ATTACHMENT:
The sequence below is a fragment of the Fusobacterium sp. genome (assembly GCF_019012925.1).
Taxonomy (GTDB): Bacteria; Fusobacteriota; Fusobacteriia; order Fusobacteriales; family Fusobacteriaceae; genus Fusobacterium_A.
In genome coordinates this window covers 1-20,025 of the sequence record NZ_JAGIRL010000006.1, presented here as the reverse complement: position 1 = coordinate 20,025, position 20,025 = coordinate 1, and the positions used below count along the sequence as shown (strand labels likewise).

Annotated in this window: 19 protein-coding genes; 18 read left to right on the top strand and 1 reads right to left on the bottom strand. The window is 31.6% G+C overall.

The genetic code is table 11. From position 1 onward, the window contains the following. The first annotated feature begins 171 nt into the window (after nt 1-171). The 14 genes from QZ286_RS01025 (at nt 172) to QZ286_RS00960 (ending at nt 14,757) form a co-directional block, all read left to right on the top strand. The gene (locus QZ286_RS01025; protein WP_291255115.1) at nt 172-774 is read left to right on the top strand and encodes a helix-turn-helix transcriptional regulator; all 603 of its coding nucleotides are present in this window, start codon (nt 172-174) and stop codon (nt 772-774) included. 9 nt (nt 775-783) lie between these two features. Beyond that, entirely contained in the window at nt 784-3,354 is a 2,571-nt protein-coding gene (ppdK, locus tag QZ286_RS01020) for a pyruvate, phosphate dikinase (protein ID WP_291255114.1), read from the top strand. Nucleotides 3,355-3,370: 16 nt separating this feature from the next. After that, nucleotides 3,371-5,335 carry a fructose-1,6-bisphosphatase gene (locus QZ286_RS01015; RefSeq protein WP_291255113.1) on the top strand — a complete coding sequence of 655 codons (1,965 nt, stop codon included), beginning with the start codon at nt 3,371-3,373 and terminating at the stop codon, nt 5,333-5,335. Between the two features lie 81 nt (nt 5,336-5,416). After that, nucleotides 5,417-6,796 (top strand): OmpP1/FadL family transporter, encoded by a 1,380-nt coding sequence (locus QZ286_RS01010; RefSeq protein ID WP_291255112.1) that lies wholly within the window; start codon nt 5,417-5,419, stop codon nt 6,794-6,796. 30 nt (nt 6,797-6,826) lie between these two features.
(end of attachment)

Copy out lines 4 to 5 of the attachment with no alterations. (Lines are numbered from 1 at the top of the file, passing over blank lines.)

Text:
Annotated in this window: 19 protein-coding genes; 18 read left to right on the top strand and 1 reads right to left on the bottom strand. The window is 31.6% G+C overall.

The genetic code is table 11. From position 1 onward, the window contains the following. The first annotated feature begins 171 nt into the window (after nt 1-171). The 14 genes from QZ286_RS01025 (at nt 172) to QZ286_RS00960 (ending at nt 14,757) form a co-directional block, all read left to right on the top strand. The gene (locus QZ286_RS01025; protein WP_291255115.1) at nt 172-774 is read left to right on the top strand and encodes a helix-turn-helix transcriptional regulator; all 603 of its coding nucleotides are present in this window, start codon (nt 172-174) and stop codon (nt 772-774) included. 9 nt (nt 775-783) lie between these two features. Beyond that, entirely contained in the window at nt 784-3,354 is a 2,571-nt protein-coding gene (ppdK, locus tag QZ286_RS01020) for a pyruvate, phosphate dikinase (protein ID WP_291255114.1), read from the top strand. Nucleotides 3,355-3,370: 16 nt separating this feature from the next. After that, nucleotides 3,371-5,335 carry a fructose-1,6-bisphosphatase gene (locus QZ286_RS01015; RefSeq protein WP_291255113.1) on the top strand — a complete coding sequence of 655 codons (1,965 nt, stop codon included), beginning with the start codon at nt 3,371-3,373 and terminating at the stop codon, nt 5,333-5,335. Between the two features lie 81 nt (nt 5,336-5,416). After that, nucleotides 5,417-6,796 (top strand): OmpP1/FadL family transporter, encoded by a 1,380-nt coding sequence (locus QZ286_RS01010; RefSeq protein ID WP_291255112.1) that lies wholly within the window; start codon nt 5,417-5,419, stop codon nt 6,794-6,796. 30 nt (nt 6,797-6,826) lie between these two features.